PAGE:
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Homework could become Apple's new bestseller after abandoning the electric car

Natasha Kumar By Natasha Kumar Apr8,2024

Homework may become Apple's new bestseller after abandoning the electric car

At Apple Inc. there is a team exploring the possibilities of personal robotics, which could potentially be the "next big thing" company, reports Bloomberg.

According to unofficial information, Apple engineers are studying a mobile robot which can follow the owner around his house. The iPhone maker has also developed an improved desktop home device – intelligent display.

While the work is still in its early stages and it is unclear whether these products will eventually be released – Apple is under increasing pressure to find new sources of revenue. In February, the company canceled the electric car development project. Vision Pro's mixed reality glasses are expected to take years to develop before they generate much revenue.

With the help of robotics, Apple will be able to gain a foothold in consumers' homes and benefit from advances in artificial intelligence. But it is not yet clear what approach can be used. Although the robotic intelligent display has gone much further – it has been added and removed from the company's roadmap over the years.

After Bloomberg reported on the robotics work, Apple shares fell 1% – investors reacted coolly to this news. At the same time, shares of Roomba iRobot Corp. increased by 17% in a short time – investors believed that this company could benefit from Apple's interest in robots. But these "excitements" on the market lasted only a few hours.

The desktop robotics project first interested Apple's top management a few years ago. The idea was for the display to mimic the movement of a person's head (such as nodding) during a FaceTime video call session. It will also have features to single out one person in a crowd during a video call.

But the company is wondering whether users are ready to pay big money for such a device. There were also technical problems related to stable placement of the display on a small stand. According to the sources, there is disagreement among Apple executives about whether to pursue the product at all.

Next to the campus in Cupertino, California, Apple has a facility that resembles the inside of a house – a place to test future devices and initiatives for the home.

The quest for the "next big product" is Apple's obsessive idea since Steve Jobs. But it's becoming increasingly difficult to imagine a product that could match the iPhone, which accounted for 52% of the company's sales last year.

The car could increase Apple's revenue by hundreds of billions of dollars, in part because its estimated price was around $100,000. Not many other products have this kind of growth potential, but Apple has a number of projects in the pipeline, including a revamped Vision Pro, touch-screen Macs, AirPods with built-in cameras, and new health technologies such as a non-invasive blood sugar monitor blood.

Artificial intelligence is another important area, even though Apple still lags behind in chatbots and other generative technologies. In the very early stages, Apple AI developers are exploring the possibility of using algorithms to help robots navigate cluttered spaces in people's homes.

If the robot goes ahead, Apple won't be the first tech giant to develop a home robot. introduced a model called Astro in 2021, it currently costs $1,600. But the company does not want to offer the device in larger quantities, it remains a niche product. Last year, it introduced a more business-oriented version of the robot on wheels, designed to work as a security guard.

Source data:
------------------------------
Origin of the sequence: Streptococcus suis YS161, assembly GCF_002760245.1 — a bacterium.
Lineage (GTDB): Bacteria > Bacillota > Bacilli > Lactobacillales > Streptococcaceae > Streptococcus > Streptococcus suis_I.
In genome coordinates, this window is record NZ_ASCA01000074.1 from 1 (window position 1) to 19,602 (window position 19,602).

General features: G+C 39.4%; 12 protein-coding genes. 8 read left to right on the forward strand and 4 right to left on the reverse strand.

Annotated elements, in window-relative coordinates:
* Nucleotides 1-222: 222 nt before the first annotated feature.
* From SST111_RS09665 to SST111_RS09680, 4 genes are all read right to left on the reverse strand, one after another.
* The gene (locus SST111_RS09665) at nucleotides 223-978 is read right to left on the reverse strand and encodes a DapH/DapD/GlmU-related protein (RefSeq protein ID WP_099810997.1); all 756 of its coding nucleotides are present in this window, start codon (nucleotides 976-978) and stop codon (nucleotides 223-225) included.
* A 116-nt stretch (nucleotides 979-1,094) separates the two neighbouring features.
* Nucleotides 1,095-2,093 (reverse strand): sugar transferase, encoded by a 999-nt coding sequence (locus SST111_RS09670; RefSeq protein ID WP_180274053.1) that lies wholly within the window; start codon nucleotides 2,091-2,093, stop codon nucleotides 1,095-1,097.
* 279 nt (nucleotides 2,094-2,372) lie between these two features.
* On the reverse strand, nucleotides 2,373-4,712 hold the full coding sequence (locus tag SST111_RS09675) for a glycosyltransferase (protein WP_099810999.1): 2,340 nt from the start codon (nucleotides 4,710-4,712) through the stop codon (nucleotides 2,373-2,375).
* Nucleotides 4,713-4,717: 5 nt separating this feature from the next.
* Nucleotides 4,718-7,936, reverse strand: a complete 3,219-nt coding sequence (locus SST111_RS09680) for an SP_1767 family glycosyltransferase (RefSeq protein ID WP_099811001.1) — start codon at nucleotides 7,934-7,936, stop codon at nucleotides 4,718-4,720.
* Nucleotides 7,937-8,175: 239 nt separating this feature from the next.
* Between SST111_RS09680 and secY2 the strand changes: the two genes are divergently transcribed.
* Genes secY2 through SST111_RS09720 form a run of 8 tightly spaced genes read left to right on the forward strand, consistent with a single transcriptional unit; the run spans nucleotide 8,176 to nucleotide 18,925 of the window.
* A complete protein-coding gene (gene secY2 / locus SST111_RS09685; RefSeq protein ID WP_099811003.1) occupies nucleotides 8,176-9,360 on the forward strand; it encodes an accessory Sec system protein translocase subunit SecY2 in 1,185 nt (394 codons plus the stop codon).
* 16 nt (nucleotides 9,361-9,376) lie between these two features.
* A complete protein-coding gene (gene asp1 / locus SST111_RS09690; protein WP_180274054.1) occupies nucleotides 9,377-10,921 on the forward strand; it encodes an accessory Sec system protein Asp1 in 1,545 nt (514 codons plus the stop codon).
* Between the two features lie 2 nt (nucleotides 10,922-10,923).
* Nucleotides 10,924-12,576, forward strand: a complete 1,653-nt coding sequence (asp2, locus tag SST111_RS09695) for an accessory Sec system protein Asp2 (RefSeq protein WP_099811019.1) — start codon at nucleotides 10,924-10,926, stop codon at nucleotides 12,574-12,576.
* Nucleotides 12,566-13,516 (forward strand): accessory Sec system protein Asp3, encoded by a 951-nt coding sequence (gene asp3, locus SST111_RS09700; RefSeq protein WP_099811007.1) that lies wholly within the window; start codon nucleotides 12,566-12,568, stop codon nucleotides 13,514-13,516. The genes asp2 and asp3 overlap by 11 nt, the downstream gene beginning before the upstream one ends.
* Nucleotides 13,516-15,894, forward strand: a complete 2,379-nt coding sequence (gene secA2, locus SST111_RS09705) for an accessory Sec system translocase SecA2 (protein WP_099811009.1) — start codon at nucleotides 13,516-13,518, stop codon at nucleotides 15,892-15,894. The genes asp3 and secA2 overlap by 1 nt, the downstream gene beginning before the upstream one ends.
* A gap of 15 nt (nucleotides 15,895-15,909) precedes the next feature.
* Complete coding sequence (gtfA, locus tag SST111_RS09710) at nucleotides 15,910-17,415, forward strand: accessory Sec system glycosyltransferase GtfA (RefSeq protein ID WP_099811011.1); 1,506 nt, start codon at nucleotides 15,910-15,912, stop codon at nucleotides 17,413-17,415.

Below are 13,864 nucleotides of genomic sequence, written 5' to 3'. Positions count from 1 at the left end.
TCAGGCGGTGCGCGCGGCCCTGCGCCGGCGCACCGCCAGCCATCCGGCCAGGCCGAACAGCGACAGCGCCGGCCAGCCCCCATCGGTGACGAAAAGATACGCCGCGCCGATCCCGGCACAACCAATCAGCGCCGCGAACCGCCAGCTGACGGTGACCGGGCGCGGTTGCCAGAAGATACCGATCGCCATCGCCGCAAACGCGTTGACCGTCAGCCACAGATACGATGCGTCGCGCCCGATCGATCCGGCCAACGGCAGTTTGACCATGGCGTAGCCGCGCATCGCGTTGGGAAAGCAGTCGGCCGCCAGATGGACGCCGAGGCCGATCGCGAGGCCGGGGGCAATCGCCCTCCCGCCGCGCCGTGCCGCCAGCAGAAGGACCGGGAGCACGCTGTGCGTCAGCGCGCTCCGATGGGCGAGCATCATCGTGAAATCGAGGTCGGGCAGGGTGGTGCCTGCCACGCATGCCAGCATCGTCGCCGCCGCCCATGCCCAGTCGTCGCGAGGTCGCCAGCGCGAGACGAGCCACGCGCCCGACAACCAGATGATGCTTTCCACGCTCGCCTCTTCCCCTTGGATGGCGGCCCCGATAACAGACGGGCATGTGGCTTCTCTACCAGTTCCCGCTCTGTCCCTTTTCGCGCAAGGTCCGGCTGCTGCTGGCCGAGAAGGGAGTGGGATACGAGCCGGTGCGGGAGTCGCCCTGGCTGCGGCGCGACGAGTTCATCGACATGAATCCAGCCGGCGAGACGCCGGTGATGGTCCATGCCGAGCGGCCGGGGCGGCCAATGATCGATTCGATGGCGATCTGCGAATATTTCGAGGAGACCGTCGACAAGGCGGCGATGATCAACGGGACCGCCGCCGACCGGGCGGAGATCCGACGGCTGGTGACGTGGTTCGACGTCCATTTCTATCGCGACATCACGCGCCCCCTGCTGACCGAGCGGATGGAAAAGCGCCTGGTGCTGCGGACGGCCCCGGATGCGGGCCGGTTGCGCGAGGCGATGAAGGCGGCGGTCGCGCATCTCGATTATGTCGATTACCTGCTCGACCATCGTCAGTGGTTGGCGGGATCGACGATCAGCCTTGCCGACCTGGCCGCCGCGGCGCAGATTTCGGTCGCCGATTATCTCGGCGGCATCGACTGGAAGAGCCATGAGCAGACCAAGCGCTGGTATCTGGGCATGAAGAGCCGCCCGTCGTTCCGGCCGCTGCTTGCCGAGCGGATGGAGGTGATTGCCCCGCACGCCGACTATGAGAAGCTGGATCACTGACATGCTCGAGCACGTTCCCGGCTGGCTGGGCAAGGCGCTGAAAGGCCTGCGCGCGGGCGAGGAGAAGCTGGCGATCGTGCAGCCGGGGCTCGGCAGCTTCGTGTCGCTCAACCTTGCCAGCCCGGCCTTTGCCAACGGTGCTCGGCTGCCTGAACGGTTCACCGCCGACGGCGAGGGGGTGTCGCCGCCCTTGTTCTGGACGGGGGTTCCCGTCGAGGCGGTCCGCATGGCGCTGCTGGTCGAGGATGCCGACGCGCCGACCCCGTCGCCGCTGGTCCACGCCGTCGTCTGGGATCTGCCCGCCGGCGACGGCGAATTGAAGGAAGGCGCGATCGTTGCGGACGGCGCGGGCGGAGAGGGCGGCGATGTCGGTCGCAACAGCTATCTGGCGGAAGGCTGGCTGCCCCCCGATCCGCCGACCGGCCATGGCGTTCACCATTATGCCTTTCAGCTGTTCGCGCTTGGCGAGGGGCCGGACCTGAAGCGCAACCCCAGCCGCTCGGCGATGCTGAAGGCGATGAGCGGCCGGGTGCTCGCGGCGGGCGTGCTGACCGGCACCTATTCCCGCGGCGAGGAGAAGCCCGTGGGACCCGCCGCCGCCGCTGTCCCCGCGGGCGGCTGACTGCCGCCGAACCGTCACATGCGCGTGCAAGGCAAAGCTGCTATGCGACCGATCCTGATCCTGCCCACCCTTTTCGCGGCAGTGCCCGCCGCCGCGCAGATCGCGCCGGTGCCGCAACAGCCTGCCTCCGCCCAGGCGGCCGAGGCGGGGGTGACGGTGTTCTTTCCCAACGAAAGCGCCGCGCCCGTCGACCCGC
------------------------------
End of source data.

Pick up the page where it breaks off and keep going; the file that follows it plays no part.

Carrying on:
Perhaps the most popular in the home robot market remains the Roomba vacuum cleaner, which debuted more than two decades ago. Amazon tried to buy its developer – iRobot in 2022, but regulatory opposition doomed the deal. Other companies have also introduced the idea of ​​humanoid robots that mimic the size and movement of humans.

The positive aspect of Apple's failed car project is that it served as the basis for other initiatives. The AI ​​chip built into the iPhone and Mac was designed for the car. This project also laid the groundwork for Vision Pro, as Apple explored the possibility of using virtual reality in divination.

Work with robots began in 2019 as part of the automotive project. At the time, it was managed by Doug Field, who is now the top manager of electric vehicles at Ford Motor. He recruited a number of executives to work on robotics initiatives. The group included Nick Sims, who was Google's home product manager; Dave Scott, who left Apple in 2021 to start a mobile MRI machine company and then returned in 2022 to work on Vision Pro; Hans Wolfram Tappainer, co-founder of artificial intelligence and robotics company Anki.

The original concept of the robot was a device that could move independently without human intervention (like a car with autopilot) and serve as a video conferencing tool. One of Apple's ideas is to teach a robot to do household chores, such as washing dishes in the sink. But for this you need to overcome extremely difficult engineering tasks, which is unlikely in this decade.

On its website, Apple advertises jobs related to robotics. This indicates that the company is trying to expand the teams working on the project.

Natasha Kumar

By Natasha Kumar

Natasha Kumar has been a reporter on the news desk since 2018. Before that she wrote about young adolescence and family dynamics for Styles and was the legal affairs correspondent for the Metro desk. Before joining The Times Hub, Natasha Kumar worked as a staff writer at the Village Voice and a freelancer for Newsday, The Wall Street Journal, GQ and Mirabella. To get in touch, contact me through my 1-800-268-7116

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